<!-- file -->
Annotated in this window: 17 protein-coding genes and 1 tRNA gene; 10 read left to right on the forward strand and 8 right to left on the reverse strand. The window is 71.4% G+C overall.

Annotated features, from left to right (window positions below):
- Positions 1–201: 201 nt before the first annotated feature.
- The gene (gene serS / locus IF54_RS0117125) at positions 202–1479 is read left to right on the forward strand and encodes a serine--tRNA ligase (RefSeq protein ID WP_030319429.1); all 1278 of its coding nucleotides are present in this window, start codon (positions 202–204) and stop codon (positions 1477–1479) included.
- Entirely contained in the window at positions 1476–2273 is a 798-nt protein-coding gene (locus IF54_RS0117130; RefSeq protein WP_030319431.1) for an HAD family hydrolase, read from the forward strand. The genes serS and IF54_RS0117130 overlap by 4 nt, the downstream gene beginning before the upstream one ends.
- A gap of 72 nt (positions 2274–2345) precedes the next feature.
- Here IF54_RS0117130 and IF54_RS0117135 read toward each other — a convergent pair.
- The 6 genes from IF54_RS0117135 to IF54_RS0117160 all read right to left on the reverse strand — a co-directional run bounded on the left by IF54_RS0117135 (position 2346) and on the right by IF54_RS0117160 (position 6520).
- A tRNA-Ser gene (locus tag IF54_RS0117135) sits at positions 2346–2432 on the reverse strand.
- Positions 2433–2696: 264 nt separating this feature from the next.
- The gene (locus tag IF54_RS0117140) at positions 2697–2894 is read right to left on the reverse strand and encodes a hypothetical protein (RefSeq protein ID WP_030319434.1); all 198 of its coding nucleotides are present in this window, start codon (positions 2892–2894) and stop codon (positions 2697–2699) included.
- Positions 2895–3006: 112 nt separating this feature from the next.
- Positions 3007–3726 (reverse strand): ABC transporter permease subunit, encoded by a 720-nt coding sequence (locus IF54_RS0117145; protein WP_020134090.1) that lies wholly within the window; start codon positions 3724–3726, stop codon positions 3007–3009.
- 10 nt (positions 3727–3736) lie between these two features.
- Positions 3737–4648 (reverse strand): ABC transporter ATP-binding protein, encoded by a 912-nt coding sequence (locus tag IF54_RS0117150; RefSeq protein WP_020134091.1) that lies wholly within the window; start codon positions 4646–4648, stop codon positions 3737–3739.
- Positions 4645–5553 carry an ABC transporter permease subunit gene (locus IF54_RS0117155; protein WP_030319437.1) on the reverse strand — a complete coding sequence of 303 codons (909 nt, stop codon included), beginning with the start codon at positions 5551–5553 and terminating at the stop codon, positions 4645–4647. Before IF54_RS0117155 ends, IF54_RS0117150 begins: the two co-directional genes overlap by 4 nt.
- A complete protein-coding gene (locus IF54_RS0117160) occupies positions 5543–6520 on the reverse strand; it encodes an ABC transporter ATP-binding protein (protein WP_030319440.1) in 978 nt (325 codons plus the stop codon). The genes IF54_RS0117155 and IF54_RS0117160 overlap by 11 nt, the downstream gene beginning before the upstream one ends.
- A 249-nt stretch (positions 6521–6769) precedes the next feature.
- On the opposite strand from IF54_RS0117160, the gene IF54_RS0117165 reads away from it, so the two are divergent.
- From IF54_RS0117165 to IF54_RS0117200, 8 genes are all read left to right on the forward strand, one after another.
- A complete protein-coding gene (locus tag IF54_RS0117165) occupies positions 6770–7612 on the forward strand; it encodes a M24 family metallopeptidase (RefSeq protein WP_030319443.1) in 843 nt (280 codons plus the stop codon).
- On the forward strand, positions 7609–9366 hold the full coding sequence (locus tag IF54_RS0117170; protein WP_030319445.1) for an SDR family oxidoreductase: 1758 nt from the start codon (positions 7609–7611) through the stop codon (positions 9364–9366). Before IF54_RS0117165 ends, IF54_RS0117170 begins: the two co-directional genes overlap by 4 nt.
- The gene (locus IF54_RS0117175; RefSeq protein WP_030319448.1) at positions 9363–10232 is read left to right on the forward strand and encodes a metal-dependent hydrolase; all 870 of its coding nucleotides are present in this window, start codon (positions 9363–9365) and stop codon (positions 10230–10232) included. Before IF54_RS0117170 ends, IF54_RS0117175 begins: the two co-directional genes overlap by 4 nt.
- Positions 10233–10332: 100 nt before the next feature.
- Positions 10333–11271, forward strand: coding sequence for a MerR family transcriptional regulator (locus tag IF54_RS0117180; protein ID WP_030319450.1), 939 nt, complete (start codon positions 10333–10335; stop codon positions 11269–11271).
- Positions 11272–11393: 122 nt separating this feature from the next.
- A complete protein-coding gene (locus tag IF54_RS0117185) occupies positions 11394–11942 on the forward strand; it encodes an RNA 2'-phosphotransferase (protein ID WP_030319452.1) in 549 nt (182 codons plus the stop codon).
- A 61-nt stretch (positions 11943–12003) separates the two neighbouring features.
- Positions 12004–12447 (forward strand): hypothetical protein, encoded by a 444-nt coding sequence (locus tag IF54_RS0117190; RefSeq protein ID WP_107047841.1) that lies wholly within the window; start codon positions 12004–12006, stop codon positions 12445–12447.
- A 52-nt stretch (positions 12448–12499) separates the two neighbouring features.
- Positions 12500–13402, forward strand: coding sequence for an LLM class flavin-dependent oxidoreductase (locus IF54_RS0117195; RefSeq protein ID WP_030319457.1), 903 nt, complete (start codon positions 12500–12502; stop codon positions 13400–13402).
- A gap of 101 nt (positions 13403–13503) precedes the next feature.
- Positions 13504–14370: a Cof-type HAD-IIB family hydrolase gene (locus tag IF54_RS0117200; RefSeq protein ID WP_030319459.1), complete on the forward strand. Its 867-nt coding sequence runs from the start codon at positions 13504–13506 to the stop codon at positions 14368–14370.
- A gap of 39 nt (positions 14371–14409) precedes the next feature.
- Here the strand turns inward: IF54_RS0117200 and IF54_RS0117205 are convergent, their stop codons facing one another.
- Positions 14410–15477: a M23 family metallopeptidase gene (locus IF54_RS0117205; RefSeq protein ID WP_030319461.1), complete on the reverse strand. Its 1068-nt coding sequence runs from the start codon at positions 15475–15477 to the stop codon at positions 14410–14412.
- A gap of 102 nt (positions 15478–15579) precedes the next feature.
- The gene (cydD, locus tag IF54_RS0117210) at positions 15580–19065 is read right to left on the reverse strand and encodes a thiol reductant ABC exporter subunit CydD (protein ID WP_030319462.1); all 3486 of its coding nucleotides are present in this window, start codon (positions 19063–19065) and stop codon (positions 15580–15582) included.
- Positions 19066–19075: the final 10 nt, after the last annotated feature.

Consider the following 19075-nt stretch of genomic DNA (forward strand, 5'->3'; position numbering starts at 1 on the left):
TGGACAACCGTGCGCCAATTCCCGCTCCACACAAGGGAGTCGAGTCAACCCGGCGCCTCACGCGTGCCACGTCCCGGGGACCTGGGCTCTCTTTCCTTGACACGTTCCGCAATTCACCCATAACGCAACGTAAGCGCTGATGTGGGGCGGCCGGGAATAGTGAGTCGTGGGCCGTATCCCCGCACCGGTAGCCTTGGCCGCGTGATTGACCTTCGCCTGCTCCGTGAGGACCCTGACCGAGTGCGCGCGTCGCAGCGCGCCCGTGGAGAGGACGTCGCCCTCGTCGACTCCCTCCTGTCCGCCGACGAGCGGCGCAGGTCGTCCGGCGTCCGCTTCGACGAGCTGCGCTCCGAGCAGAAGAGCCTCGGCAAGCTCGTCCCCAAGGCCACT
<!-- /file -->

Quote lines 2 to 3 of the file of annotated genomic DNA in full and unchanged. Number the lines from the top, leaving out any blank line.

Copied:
Annotated features, from left to right (window positions below):
- Positions 1–201: 201 nt before the first annotated feature.